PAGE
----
1. To heck with Krispy Kreme! I’m a Shipley’s girl. You ever had those? They’re all over Texas. Surely you have.

  18. Leah, there is a pizza shop in Brooklyn called Grimaldi’s that supposedly has the best pizza in the area…and the lines are always enormous! Same with Carlos’ Bakery (you know, Cake Boss?) in Hoboken. What do you say…it comes down to good marketing. And then there’s the poor service aspect (check out my post on Village Tea Room in Catskills where I went to with @MyMelange: http://su.pr/3YD74U ) which is appalling. But, every city will have these, I suspect. Best to wave and avoid!

    1. Let me tell you, Charu, I have to say that Grimaldi’s is excellent. I walked across the Brooklyn Bridge from Manhattan one February night for the experience, but also had plans for dinner at Grimaldi’s. I was with a friend that lived in Brooklyn at the time. We got one look at that Saturday night line and about flipped. We decided to get one to go and eat on the waterfront. As we were looking at the menu on the window, the manager (or owner) came out and said he had a table for two. The line wasn’t paying attention, so I said, “We’re two, but we’re not in line.” He asked me where I was from, and I told him “Texas!” Next thing I know, we’re sitting at a table. Would I have waited in that line? NOPE! Is it awesome pizza? Amazing!

    1. I just saw Voodoo Doughnuts on the Travel Channel this weekend. I’d heard of them before, but this was a new piece. At least at Voodoo they have plenty of choices. The Doughnut Vault is so limited. I would like to try that maple bacon doughnut, but I’m not waiting longer than 15 minutes for another doughnut again.

  19. I love donuts, but an hour and a half, no way. I only waited 15 minutes do Top Pot donuts in Seattle, and they were pretty freakin good.

    1. I didn’t realize Seattle was such the hot-bed for famous doughnut shops. Voodoo and Top Pot have both been on the Travel Channel and Food Network. I love ’em, but I’ll never make that wait again. Now, I might wait in line that long for a great breakfast taco. But doughnuts? No more!

    2. Top Pot does make great donuts. My brother lives around the corner from one so we always go when I visit. He said that they are now making donut flavored ice cream. I can not wait to try that.

      1. Ok, so doughnut flavored ice cream? I’ve heard it all now. It sounds delicious, I’m ashamed to admit.

  20. I can now verify that Doughnut Vault is NOT the best doughnut in Chicago. See, I just had a taste of a few doughnuts from Glazed And Infused and OH MY GOD I don’t want to eat any other doughnuts ever again.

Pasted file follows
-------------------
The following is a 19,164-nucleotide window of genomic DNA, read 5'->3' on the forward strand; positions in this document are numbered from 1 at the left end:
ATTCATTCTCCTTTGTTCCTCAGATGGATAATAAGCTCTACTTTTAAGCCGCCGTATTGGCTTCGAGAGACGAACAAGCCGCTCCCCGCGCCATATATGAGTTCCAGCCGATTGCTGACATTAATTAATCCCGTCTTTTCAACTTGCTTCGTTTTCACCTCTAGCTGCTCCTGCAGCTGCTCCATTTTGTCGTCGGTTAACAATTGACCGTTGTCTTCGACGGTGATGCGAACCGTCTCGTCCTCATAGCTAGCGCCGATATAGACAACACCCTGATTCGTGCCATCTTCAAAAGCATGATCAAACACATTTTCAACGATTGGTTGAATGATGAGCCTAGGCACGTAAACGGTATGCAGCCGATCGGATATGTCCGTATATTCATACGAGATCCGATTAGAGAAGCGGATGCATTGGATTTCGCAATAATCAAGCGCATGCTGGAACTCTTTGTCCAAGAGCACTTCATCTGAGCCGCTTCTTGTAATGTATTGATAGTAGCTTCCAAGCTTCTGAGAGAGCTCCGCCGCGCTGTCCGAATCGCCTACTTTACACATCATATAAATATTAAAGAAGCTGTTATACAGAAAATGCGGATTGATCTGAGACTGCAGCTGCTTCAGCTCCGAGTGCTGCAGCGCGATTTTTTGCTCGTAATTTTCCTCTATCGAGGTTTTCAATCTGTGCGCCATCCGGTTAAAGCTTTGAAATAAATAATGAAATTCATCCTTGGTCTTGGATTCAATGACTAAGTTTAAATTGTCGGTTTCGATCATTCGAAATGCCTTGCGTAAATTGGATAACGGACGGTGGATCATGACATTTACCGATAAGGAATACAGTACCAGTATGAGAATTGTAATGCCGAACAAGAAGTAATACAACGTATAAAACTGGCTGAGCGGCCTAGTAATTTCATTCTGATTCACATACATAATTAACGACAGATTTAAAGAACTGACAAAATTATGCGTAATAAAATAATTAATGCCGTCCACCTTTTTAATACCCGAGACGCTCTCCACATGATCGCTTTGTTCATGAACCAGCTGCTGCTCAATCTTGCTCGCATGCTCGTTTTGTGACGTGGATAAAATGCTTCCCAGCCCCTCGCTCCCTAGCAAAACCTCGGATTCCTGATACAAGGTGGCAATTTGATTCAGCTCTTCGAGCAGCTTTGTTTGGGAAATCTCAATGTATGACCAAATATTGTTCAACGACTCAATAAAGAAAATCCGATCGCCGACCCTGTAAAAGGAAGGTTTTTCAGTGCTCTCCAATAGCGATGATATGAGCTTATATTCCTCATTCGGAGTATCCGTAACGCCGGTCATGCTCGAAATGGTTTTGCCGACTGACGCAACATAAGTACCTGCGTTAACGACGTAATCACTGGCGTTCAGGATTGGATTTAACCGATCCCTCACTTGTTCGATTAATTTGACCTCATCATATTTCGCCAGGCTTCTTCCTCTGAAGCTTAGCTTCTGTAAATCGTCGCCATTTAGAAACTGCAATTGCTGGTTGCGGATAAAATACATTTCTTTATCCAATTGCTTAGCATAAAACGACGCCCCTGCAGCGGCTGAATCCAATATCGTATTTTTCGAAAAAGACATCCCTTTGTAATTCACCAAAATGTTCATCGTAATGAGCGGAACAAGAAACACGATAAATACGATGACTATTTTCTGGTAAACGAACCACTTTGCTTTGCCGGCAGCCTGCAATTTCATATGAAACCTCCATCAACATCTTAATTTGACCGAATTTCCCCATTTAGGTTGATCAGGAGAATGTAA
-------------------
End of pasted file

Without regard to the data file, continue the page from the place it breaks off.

21. Leah, I was reading in anticipation, thinking that those donuts would be awesome, what a shame! Keep up with that writing style of yours, loving it! xx

  22. You are my anti-line soulmate. I hate lines and have yet to find a good reason to stand in one past 10 minutes. And I agree that the owners probably LOVED the great buzz the long line gave them (who can blame them?), but I would have been frustrated beyond words!

    1. Happy to meet you, my anti-line soulmate. I was frustrated, but luckily I had a friend to keep me company and make me laugh. After about 10 minutes it became comical. I had to see how the story would end.

  23. I am pretty sure I would not have waited that long…the huge, non moving line would have put me off in 5 minutes or less! I worried when I arrived at Cafe du Monde to the same thing…lines of people everywhere. Everyone said that I HAD to try these mouth watering beignets…lucky for me, they were totally worth it! ps – no one seats you at Cafe du Monde – I ended up walking straight in and napping a table in less than 5 minutes! Deep fried powdery goodness was mine!

    1. Oh, Cafe du Monde is a totally different animal. I’ve waited in line there and it’s totally worth the hype. The Doughnut Vault? Ridiculous!

  24. Chicago also has a couple of Jewel’s (our grocery store) where you can buy good doughnuts and even go through the express do it yourself line and be out in 5 minutes. It won’t make any top ten list, but you won’t waste an hour of your life and be disappointed for years.

    1. Damn right, Ted. Too bad you weren’t with me that morning to sway me from making that foolish mistake.

  25. When I saw the title of your blog post, I was brought back to the time a friend and I waited in the same freakin’ line early one Saturday morning. I’m like you where I’m not a doughnut connoisseur, but if something is good then it’s good & and the dozen doughnuts we left with were…..okay. Just okay. Nothing to write home about, as you know. Sigh. -Fellow DV Sucker

    P.S. If you happen to be in the area, Hot Doug’s is worth waiting in line for IMHO. The food tastes even better when you go during a non-peak hour (like 3PM on a Tuesday – ha).

    1. Haha…I’m sorry,Diana. I wish we could have helped one another before being sucked in. I have heard about Hot Dougs. Perhaps I’ll skip breakfast and go for a hot dog the next time I’m in Chicago.